GRAND HYATT HONG KONGGrand Hyatt Hong Kong is truly a grand hotel, with a brilliant central location and a see-and-be-seen lobby. TripAdvisor reviewers rave about the hotel’s stupendous breakfast buffet and its club floors. All 542 rooms, chicly renovated in 2016, offer free Wi-fi, deep soaking tubs, and a complimentary smartphone for free local (and some international) use. Guest amenities include the full-service Plateau Spa, a 24-hour gym, and a 50-meter (165-foot) heated pool. Guests can dine globally on refined Cantonese, Japanese, Indian, and on Grissini’s renowned yet mid-priced Italian chow.
By Jo March
GOUGH’S ON GOUGHWHERE: 15 Gough Street, Sheung Wan WHAT: Modern British cuisine WHY: This two-storey modern British eatery is operated and designed by furniture brand Timothy Oulton – their store is next door. The golden spiral staircase by the door leads up to the main dining room and bar. It is difficult to take it all in, from the glittering chandelier and smattering of vintage furniture to the black and white marble flooring. The small private room overlooks Gough Street and has a quirky zebra wall hanging lurking in the corner. Head chef Arron Rhodes features modern British cuisine with Asian and Peruvian elements, such as the dashi custard with sea urchin, shimeji mushrooms, trout eggs and teriyaki sauce, and the Peruvian corn with chicha morada-infused corn, leche de tigre sauce, popped kaniwa grains and warm avocado. Don’t miss out the chocolate fondant with Peruvian cacao dessert !The service is well paced and not intrusive. ANYTHING ELSE: Rhodes previously worked at Dot Cod and is into sustainable food sourcing.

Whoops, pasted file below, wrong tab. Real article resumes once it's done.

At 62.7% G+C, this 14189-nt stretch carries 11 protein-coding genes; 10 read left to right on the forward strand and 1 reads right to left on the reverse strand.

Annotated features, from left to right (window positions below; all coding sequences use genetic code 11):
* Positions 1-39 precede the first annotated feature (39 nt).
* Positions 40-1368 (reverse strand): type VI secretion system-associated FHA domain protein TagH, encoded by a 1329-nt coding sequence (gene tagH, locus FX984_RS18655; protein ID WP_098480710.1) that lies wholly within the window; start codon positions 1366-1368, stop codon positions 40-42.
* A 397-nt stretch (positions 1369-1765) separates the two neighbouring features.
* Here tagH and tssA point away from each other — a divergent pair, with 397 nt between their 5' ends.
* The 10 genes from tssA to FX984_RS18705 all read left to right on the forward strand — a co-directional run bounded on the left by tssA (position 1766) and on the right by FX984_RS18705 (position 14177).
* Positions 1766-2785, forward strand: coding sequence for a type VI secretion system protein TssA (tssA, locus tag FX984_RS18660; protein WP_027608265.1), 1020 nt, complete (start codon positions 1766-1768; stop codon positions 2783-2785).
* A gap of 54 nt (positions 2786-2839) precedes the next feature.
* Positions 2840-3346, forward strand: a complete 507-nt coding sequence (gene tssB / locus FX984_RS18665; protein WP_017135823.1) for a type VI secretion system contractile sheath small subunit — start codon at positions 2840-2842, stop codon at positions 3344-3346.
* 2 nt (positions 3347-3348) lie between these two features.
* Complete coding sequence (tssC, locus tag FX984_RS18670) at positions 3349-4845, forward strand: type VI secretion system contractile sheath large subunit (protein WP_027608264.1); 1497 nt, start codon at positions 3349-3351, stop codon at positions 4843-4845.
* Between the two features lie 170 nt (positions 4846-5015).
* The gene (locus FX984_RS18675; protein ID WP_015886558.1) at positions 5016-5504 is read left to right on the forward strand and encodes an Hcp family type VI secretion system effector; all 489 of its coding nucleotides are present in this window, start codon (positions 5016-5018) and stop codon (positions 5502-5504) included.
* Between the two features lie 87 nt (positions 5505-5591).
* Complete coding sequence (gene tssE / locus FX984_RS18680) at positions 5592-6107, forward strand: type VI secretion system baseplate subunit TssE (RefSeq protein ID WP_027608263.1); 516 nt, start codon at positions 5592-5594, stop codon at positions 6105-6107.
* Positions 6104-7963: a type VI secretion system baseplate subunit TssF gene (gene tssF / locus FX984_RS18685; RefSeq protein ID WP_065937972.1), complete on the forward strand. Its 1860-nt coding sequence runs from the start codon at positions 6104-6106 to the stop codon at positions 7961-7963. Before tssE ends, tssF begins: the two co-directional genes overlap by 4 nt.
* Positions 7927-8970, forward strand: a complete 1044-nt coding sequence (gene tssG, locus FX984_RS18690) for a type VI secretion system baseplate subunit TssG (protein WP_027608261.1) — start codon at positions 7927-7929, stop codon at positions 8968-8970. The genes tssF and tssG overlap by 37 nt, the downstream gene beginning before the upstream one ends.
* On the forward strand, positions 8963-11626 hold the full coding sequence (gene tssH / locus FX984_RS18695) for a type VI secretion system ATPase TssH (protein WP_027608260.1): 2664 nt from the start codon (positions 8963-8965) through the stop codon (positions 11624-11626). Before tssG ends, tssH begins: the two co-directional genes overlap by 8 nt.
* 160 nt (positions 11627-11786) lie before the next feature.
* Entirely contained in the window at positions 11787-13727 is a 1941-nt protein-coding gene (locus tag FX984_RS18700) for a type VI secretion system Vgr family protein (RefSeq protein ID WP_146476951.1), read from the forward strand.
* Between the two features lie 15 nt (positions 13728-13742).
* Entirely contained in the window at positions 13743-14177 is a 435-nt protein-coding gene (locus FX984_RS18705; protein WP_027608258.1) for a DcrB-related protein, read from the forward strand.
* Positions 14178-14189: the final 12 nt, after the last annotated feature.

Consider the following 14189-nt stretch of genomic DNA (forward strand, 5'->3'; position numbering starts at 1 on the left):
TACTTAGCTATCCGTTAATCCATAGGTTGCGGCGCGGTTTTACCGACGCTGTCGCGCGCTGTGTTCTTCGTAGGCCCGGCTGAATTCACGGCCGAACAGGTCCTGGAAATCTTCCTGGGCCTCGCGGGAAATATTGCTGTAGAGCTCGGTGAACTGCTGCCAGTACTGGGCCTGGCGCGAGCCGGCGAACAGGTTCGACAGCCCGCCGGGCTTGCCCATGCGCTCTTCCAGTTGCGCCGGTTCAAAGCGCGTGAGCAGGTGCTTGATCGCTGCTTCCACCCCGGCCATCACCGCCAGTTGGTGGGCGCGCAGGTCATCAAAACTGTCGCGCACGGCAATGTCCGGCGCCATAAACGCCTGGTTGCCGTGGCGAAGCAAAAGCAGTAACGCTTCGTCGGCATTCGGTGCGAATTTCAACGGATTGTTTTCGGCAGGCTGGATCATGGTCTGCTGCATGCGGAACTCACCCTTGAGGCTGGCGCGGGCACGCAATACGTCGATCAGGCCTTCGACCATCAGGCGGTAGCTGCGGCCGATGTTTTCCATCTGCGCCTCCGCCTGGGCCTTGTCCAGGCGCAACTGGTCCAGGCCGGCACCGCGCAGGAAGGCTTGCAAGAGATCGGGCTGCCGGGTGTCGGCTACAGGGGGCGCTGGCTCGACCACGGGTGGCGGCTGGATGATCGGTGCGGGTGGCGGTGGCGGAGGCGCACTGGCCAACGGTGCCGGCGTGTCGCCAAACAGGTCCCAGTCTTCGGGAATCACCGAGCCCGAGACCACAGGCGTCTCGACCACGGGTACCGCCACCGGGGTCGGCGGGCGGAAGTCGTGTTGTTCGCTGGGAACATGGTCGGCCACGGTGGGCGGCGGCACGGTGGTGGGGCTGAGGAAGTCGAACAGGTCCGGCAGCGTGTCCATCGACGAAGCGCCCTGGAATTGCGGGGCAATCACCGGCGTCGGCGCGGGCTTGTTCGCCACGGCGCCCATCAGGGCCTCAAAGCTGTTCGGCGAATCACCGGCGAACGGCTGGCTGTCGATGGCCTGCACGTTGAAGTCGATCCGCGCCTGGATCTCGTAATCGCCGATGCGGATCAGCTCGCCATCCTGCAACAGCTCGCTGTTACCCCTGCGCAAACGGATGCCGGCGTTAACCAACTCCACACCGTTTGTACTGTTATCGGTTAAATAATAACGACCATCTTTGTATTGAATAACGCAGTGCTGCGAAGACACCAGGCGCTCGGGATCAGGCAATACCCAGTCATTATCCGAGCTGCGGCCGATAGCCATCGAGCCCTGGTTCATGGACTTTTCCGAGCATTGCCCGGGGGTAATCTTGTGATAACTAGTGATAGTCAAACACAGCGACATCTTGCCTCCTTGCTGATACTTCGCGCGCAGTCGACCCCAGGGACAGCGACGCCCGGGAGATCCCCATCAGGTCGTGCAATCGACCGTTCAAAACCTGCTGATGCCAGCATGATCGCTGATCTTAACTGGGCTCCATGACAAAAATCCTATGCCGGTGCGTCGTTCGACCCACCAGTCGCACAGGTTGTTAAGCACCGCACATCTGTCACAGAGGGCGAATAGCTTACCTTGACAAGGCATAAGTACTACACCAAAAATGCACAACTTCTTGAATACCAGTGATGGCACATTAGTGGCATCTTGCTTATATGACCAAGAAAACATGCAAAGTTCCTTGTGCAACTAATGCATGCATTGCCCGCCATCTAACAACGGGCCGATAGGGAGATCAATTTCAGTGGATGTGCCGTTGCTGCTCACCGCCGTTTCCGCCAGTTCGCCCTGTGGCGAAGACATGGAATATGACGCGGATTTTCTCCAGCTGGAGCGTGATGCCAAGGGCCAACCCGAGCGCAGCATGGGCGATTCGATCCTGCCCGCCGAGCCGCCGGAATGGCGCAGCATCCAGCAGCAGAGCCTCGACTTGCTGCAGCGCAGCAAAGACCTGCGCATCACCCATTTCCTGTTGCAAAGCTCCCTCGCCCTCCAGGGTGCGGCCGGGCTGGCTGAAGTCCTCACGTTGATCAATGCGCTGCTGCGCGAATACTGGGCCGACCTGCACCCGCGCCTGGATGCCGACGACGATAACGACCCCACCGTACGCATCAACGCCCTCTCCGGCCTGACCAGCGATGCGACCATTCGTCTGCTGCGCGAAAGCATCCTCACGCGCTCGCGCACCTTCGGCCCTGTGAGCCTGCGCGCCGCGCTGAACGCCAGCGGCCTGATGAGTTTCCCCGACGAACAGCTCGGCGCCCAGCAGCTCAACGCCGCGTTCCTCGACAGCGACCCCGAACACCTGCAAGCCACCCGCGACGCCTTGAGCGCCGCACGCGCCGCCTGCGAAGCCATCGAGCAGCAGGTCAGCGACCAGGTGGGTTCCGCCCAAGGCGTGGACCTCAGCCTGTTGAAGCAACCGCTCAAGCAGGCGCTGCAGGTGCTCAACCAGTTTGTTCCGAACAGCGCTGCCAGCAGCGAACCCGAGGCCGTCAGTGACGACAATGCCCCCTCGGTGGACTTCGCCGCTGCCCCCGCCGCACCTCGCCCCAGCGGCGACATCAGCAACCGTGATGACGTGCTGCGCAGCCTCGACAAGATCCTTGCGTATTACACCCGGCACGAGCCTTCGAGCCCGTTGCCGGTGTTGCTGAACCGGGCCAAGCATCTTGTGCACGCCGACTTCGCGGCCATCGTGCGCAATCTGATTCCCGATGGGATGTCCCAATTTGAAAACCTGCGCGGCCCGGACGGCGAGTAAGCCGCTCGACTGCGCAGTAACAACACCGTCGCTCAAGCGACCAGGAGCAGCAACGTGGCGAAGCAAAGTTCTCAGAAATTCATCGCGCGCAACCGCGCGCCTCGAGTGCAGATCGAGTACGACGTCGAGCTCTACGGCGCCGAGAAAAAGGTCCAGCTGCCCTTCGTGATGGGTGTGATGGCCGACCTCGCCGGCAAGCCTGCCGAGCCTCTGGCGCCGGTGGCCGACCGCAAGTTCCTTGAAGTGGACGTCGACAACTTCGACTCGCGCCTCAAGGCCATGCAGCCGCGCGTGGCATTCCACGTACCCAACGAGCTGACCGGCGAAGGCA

HAKUWHERE: Shop OT G04B, G/F, Ocean Terminal, Harbour City, Tsim Sha Tsui WHAT: Modern Japanese cuisine with a European twist WHY: Tucked away in a corner, this restaurant is a little hard to find (many patrons initially confuse this place with another Japanese restaurant right next to it) but like a treasure hunt, the search is worth it. If you can bag a seat or two at the chef’s counter, consider yourself lucky. The kappo (open theatre-style) kitchen is where the best seats are, as you can interact with Agustin Balbi, who joined from The Ocean in Repulse Bay, while he puts the finishing touches on dishes. Order the tasting menu to find the best of what the chef has to offer. Consider it a full-course meal of his greatest hits – only rarely you can be disappointed. Let yourself be impressed by the starters of Fukuoka oysters topped with lime and green apple granita, which was flavourful and wonderfully cooling. Another not-to-be-missed dish is a salad of tomatoes served with barracuda fish and Bellota ham, topped with sprinklings of dried sake kasu (sake rice lees). Enjoy his chu toro topped with Kristal caviar dish, but is no longer part of his tasting menu. However, it is still included in the à la carte menu, and should be on your list of dishes to try. ANYTHING ELSE: The chef speaks fluent Japanese, having lived and studied there for a number of years.